Haldi ceremony is held separately at the respective houses of the bride and the groom. It takes place on the same day morning of the wedding D Day. In this ceremony, the bride and the groom are applied with thick coats of haldi (turmeric paste) on their faces, arms and legs by their families and friends. It also includes the relatives of the groom performing Pooja and touching the groom’s feet and shoulders with mango leaf that is dipped in haldi. It is traditionally believed that the antiseptic qualities of the haldi protects the couple from any cuts or bruises and keeps them healthy. It also infuses a natural glow to the skin.
“Bright and sunny as the day is here
Yellow is the color in the room
Fun and frolic is the theme today
Glowing are the bride and the groom”
On the day of the wedding, the groom’s family takes the transport to the wedding venue arranged by the bride’s family. Usually it is either a fancy car, decorated with flowers which is used as transport or a female white horse called Ghodi on which the groom will sit and ride in the Baraat. The Ghodi is fed with Chana as part of the ritual before the groom rides it. Friends, family members and relatives dance to their fullest on the dhol while reaching the venue of the wedding.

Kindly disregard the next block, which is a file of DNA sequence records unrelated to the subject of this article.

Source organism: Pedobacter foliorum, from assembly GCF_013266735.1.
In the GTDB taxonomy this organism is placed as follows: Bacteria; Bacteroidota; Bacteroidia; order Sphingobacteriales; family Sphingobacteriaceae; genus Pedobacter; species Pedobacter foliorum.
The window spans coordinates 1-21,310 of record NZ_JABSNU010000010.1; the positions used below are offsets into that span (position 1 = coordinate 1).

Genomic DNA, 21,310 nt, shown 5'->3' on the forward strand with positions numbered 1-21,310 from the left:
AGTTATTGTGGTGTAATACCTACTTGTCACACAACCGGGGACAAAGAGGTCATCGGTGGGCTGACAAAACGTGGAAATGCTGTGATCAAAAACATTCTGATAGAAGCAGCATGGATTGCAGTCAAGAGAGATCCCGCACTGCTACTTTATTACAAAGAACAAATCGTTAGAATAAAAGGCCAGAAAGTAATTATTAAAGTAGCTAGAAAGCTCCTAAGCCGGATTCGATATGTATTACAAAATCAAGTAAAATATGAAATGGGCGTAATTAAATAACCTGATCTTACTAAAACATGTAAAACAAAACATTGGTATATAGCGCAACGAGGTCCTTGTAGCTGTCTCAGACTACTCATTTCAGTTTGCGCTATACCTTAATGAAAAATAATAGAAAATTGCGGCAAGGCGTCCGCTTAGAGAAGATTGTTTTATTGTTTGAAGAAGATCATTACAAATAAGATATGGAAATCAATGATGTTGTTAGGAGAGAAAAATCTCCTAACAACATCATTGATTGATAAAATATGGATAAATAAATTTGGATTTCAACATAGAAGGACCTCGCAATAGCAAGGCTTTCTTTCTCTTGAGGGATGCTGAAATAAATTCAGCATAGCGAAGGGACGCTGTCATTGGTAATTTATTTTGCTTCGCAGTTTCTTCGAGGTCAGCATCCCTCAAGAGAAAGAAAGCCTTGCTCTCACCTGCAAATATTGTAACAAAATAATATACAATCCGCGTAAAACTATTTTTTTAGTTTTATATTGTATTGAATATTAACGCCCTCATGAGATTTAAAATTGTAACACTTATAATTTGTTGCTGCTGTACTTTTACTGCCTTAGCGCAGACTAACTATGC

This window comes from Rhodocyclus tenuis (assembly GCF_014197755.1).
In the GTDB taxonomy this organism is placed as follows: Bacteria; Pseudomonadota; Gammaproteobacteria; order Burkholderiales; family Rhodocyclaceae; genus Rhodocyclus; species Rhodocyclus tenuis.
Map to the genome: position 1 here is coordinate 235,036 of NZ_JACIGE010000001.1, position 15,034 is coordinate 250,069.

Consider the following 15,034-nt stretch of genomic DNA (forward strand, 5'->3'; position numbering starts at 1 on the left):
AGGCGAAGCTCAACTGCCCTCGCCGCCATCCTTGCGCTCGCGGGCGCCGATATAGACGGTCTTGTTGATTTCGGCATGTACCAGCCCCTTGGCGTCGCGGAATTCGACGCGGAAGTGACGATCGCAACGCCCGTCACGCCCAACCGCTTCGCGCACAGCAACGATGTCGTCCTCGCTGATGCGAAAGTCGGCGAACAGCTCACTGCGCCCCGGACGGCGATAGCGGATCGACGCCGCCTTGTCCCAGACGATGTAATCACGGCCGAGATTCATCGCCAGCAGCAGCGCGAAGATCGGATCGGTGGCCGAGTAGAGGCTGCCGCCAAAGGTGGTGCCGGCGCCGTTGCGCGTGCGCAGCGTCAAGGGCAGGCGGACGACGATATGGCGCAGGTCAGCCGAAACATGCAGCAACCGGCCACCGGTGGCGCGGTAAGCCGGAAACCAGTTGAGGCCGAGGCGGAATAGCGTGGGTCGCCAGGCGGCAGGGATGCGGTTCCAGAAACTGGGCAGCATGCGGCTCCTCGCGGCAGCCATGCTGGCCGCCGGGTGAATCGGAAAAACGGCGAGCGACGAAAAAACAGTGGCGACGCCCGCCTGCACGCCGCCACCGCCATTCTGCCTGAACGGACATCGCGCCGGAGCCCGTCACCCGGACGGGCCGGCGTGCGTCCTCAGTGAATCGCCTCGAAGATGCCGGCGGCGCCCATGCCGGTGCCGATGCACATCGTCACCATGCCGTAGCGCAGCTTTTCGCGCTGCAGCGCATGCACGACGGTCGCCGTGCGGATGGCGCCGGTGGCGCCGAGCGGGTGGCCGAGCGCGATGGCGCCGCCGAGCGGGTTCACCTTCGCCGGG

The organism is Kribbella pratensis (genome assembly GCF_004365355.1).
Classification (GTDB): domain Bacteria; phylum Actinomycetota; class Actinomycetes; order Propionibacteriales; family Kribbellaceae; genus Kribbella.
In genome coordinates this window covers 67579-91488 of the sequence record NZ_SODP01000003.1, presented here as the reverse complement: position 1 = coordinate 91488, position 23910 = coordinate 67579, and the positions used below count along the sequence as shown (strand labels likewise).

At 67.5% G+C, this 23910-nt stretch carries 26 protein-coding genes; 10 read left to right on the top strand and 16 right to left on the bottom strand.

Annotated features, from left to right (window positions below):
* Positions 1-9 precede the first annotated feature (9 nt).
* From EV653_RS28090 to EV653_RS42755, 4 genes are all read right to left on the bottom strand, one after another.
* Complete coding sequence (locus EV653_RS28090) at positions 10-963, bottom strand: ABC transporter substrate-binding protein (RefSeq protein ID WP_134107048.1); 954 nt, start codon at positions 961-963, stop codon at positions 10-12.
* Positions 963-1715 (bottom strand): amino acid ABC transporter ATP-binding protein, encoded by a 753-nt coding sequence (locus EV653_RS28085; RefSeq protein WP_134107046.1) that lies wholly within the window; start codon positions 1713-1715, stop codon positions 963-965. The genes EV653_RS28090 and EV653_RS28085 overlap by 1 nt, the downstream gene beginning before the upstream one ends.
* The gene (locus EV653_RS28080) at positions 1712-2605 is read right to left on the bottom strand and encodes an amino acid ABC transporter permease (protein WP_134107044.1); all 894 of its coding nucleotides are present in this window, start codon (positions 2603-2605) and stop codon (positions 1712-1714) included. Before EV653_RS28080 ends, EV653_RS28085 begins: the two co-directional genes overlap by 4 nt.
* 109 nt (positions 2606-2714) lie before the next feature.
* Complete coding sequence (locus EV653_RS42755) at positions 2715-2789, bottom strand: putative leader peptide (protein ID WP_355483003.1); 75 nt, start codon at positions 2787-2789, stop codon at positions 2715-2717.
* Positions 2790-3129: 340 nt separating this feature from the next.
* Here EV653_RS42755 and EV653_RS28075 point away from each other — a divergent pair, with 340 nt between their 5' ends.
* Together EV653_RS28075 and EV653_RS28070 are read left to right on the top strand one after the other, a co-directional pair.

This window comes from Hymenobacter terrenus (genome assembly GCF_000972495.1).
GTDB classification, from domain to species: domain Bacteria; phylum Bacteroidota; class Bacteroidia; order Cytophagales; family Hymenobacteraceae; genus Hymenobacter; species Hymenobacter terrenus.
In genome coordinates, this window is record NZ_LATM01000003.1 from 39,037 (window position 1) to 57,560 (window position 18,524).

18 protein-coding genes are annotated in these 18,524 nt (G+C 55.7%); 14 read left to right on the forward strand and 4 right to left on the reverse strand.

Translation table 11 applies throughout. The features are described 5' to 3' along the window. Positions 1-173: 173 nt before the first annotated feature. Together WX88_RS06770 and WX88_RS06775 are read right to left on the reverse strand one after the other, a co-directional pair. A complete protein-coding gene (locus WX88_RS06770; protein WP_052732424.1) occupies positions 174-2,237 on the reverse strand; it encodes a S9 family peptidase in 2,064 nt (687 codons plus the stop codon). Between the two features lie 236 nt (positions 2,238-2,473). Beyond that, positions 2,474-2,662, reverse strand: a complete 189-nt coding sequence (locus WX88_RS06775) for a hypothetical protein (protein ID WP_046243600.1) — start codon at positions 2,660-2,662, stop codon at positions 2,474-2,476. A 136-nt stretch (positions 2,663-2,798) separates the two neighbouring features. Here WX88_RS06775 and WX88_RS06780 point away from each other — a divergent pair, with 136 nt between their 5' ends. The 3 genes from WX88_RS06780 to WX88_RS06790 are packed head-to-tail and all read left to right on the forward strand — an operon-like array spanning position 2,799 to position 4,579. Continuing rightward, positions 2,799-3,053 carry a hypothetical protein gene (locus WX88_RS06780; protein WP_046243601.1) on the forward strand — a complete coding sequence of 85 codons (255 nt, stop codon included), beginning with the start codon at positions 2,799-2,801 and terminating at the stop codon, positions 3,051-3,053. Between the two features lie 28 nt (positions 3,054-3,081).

The bride, dressed in a beautiful lehenga or sari wearing heavy jewelry walks towards the Mandap. She is escorted by all her brothers holding chunni far above her head. This symbolizes, brothers handing over their sister to the groom, so that he takes care of her throughout his life. The bride and the groom exchange their garlands and sit next to each other. This ceremony is called Jai Mala.
The pundit performs the havan (sacred fire) around which the bride’s father will formally give his daughter’s hand to the husband-to-be. This ritual is called Kanyadaan.
The pundit will chant the 7 Vachan (7 promises/vows) that the couple must chant and agree to. This is followed by tying the couple together with a red chunni to take 7 rounds of the sacred fire. This ceremony is called Pheras. The pundit chants the sholkas and gives his blessings to the newly wed. The husband now puts red sindoor (vermillion) on the wife’s forehead and mangalsutra (holy necklace) around her neck as a sign of their marriage.
The bride now must leave her home officially and go to her new husband’s home (Sasusral). There is extreme pain and emotion, felt by the bride’s family as they are getting separated from their daughter. She walks away from the house by throwing rice to her parent’s home (Maika). This symbolizes that this home remains prosperous even after she leaves, as the daughter in Indian family is considered Goddess Lakshmi. This ceremony is the last one and is called Vidai.
With a pink of romance and blush of red
Deeper and stronger is my LOVE
Forever yours and always with you
Are the vows that have taken us high above
This day, this moment is what I have longed for
Waited and waited all my life
Tied the knot to be with each other
Together as Husband and Wife